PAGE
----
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Rossi on the Road: A Classic story from the Penguins' first outdoors experience

Penguins/NHL Videos

Sunday, Dec. 26, 2010

Anyone who attended the first Winter Classic on New Year's Day 2008 in snowy suburban Buffalo would probably agree with former Penguins coach Michel Therrien's take.

"It turned out to be a great memory," he said.

It is a memory with a classic story, one Therrien barely could describe recently in between stops of hearty laughter.

The Penguins had gathered at the old Pittsburgh airport around 11 a.m. Dec. 31, 2007. Their Buffalo practice, their lone chance to test the outdoor rink before playing a regular-season game on it the next day, was to start at 4 p.m.

The chartered flight was set to leave at noon. Therrien, as was his custom, was one of the last people to board. Upon doing so, he found his usual seat near the front and took a nap. He awoke an hour later expecting to be in Buffalo.

"We were still in Pittsburgh," he said. "I could not believe it. I looked at everybody and screamed, 'Why aren't we there!' They told me there was an engine problem.

"I could not believe it."

With coaches, players and team officials having driven to the old airport to catch the charter, someone suggested everybody drive their vehicles to Buffalo.

"We thought, 'Hey, it is just about three hours, so we can make it if we leave now,' " Therrien said. "All the coaches could drive. We asked for volunteers. Not everybody liked the idea, but what else could we do• We had to practice outside before we played on that rink."

By about 1:30 p.m. the proposal was a moot point. The plane was functioning, and the Penguins landed in Buffalo with time to spare before practice.

"We walked down that stadium tunnel and saw the field, and it was, 'Wow, what a sight!' " Therrien said. "You realized at that point this was a special thing, and we were really glad to be there.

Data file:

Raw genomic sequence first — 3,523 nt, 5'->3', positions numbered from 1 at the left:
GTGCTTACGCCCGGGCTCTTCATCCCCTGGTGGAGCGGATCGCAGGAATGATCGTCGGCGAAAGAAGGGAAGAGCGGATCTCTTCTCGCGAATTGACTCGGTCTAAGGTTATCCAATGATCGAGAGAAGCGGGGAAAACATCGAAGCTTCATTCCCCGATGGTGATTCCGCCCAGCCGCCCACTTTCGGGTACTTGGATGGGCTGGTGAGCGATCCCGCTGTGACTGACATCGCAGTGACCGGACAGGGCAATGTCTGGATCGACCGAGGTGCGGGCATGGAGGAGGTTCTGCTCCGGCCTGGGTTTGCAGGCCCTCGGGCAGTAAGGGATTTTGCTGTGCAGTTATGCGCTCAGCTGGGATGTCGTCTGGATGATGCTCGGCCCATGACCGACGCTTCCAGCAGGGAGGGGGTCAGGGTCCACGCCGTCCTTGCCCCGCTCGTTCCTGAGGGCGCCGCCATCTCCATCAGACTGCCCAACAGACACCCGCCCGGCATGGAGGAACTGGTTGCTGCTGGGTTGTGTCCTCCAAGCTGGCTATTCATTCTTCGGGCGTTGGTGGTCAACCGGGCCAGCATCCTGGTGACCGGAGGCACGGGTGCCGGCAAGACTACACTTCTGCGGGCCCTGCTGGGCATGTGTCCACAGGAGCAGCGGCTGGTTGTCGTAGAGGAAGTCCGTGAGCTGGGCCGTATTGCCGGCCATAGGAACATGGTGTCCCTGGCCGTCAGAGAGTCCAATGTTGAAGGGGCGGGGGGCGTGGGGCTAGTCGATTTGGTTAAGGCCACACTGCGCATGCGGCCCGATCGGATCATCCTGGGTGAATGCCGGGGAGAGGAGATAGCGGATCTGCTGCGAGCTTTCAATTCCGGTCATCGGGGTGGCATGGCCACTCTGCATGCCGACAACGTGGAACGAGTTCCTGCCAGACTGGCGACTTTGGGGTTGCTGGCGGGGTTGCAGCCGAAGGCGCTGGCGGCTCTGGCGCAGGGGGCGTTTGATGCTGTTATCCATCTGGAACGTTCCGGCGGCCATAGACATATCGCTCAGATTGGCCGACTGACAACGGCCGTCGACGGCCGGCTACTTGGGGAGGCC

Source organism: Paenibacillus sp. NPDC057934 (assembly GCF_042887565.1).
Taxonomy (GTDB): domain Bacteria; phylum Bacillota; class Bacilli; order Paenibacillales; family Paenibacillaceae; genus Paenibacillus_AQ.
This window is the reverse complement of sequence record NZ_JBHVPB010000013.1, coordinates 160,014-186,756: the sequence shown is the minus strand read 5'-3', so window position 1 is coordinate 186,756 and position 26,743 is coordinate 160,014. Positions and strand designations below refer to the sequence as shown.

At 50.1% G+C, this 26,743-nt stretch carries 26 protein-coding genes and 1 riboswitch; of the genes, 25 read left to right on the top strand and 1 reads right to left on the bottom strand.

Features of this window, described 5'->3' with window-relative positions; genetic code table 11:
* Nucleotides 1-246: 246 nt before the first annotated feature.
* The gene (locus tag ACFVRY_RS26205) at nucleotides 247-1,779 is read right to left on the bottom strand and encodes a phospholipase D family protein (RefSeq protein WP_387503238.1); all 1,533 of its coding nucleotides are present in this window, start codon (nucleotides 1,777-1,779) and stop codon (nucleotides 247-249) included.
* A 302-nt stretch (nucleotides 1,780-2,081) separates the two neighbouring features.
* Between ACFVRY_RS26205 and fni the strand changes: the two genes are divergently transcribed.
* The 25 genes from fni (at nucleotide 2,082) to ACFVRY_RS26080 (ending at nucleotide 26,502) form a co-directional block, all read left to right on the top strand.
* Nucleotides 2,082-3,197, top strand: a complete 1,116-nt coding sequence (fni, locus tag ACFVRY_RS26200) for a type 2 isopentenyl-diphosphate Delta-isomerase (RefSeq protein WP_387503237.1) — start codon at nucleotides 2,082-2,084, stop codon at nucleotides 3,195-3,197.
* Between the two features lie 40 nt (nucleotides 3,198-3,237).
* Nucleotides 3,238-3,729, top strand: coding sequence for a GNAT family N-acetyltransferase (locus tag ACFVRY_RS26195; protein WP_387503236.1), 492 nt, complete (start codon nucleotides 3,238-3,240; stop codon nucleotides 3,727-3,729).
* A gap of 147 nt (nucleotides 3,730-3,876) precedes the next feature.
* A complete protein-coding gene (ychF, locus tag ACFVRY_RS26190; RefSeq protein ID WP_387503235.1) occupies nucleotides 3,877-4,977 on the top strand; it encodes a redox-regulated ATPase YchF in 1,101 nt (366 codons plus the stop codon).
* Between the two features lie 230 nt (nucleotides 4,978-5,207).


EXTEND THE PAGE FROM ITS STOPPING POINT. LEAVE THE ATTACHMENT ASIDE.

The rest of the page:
"I mean really glad."

Do you remember?

Jan. 1, 2008

Ralph Wilson Stadium

Penguins 2, Buffalo Sabres 1 (SO)

Snow was falling from the sky so fast that Sidney Crosby was afraid he wouldn't be able to see the puck. Crosby is good, but maybe not that good.

Didn't matter.

More than 71,000 fans shivering inside Ralph Wilson Stadium, home of the Buffalo Bills in Orchard Park, N.Y., couldn't take their eyes off him.

The first Winter Classic was tied, 1-1, after regulation and nothing had been decided through a five-minute overtime and 2 12 rounds of a shootout.

Until Crosby, still a year shy of his 21st birthday, put the puck on his stick and skated purposefully toward Sabres goaltender Ryan Miller. Crosby eluded Miller's poke check and fired, finding a sliver of light between the goalie's pads that led to the back of the net.

Instantly, hockey fans had the first defining moment of Crosby's career.

"It was in front of a big crowd, a big TV audience," teammate Max Talbot said. "So, it was like, 'OK, he's meant for these special occasions.' "




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